So far the measured properties of the Higgs boson are in line with the predictions of the Standard Model (SM) of particle physics. The Higgs field potential, as far as we can tell, underpins the spontaneous symmetry breaking of the weak sector as expected.
The shape of this potential is governed by two parameters in the SM: the Higgs boson mass and its self-coupling. The mass has been precisely measured with LHC data, but the Higgs boson’s self-interaction is yet to even be experimentally observed. The top quark, through its large Yukawa coupling to the Higgs boson, also plays a key role in Higgs phenomenology, with ramifications across physics. To take a well known example: the top-quark’s mass and the Higgs field’s self-interaction strength together determine the predicted stability of the electroweak vacuum.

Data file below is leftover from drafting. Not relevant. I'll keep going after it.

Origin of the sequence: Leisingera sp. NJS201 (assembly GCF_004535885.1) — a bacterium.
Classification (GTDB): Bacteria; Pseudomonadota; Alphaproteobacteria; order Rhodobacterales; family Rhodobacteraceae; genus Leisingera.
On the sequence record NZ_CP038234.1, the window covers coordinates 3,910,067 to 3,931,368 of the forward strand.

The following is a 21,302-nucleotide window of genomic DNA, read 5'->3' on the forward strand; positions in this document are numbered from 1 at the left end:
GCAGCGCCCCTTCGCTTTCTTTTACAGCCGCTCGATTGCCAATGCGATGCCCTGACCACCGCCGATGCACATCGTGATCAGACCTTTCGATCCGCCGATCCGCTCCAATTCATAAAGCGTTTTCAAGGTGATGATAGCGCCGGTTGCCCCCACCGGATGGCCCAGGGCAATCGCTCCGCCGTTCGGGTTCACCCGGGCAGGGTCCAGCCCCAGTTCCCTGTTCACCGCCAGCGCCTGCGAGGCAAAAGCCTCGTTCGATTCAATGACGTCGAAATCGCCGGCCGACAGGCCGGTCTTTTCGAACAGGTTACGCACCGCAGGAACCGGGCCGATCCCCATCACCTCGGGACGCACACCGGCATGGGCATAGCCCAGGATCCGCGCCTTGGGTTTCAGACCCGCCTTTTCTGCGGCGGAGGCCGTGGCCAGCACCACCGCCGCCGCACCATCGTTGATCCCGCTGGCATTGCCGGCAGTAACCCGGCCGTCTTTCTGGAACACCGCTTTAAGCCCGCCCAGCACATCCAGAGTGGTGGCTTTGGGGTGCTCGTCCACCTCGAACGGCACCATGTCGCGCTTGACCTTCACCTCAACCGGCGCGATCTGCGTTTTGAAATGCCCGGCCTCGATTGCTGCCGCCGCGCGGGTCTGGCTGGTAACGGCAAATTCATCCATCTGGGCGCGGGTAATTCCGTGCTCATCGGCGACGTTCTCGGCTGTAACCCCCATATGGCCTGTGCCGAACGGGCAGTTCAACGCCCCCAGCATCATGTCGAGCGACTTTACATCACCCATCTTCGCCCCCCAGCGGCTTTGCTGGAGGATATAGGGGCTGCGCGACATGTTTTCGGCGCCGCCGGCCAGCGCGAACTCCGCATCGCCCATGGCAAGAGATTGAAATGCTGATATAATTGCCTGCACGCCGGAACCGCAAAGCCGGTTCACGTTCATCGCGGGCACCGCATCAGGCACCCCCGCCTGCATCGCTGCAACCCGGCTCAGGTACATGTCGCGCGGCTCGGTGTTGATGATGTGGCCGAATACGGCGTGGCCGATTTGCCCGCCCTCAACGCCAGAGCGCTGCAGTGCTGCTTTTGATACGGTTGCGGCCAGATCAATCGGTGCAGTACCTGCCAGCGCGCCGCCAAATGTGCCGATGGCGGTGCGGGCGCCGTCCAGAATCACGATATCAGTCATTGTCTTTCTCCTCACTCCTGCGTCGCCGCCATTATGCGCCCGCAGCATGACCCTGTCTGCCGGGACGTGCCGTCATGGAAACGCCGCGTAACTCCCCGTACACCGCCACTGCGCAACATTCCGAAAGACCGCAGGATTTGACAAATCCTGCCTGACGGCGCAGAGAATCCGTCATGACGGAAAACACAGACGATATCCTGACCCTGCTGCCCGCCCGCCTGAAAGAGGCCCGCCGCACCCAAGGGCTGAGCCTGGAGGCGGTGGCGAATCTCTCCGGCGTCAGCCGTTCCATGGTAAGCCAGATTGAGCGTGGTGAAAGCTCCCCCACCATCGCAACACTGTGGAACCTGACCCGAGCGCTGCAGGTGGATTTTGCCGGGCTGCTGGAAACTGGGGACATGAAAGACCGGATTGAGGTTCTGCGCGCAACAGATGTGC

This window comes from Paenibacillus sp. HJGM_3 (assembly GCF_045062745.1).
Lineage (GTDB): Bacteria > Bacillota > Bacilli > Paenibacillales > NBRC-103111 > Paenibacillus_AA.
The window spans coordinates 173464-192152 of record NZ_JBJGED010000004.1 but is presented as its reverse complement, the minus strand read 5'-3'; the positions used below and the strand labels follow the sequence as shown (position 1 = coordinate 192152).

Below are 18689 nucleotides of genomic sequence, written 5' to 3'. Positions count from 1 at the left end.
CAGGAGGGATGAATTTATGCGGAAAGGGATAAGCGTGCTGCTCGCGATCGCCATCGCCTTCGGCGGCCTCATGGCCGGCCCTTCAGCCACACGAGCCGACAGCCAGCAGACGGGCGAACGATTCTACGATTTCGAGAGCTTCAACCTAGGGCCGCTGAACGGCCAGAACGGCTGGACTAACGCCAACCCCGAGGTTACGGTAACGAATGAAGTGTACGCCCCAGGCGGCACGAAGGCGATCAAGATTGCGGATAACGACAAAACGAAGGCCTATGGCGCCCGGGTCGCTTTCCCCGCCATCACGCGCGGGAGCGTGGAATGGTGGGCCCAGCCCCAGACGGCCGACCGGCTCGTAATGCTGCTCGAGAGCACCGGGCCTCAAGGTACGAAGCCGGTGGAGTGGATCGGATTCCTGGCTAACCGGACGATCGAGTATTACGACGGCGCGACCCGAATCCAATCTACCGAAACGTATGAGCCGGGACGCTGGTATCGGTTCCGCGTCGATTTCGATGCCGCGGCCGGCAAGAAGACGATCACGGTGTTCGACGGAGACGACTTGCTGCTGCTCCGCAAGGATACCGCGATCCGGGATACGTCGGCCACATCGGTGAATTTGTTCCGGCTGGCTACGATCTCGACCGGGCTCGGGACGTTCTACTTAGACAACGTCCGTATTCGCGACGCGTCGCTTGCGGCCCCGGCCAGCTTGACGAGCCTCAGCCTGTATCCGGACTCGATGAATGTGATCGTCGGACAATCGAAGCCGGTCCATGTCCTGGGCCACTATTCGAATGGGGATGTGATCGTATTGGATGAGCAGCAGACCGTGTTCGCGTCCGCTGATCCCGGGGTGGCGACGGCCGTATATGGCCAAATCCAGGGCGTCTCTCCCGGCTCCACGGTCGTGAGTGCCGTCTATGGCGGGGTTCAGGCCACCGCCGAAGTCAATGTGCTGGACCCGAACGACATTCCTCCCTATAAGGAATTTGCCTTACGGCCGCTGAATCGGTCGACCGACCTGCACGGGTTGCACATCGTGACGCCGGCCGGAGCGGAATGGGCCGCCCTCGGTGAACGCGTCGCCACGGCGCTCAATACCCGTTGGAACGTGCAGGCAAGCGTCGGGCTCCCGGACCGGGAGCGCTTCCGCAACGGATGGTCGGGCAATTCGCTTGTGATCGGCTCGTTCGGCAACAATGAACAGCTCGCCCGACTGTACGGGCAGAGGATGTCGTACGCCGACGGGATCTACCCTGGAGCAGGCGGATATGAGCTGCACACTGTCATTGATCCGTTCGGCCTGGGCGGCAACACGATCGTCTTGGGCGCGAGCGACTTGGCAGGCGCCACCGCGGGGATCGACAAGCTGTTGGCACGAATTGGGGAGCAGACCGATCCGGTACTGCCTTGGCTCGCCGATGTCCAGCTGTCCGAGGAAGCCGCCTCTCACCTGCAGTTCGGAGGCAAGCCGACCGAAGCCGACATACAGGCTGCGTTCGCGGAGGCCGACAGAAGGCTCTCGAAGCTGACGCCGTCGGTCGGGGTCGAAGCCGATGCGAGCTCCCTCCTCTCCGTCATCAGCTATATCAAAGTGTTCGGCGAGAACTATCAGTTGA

We will survey the latest relevant results from the ATLAS experiment, focusing on measurements of the top-quark mass and searches for di-Higgs production — our strongest experimental probes of the top Yukawa coupling and the Higgs self-interaction strength — and their implications. We will then look to how future LHC analyses might improve upon the state-of-the art and discuss how current challenges and limitations are being overcome through modern machine learning techniques; precision ancillary measurements; and advances in high-frequency, real-time analysis.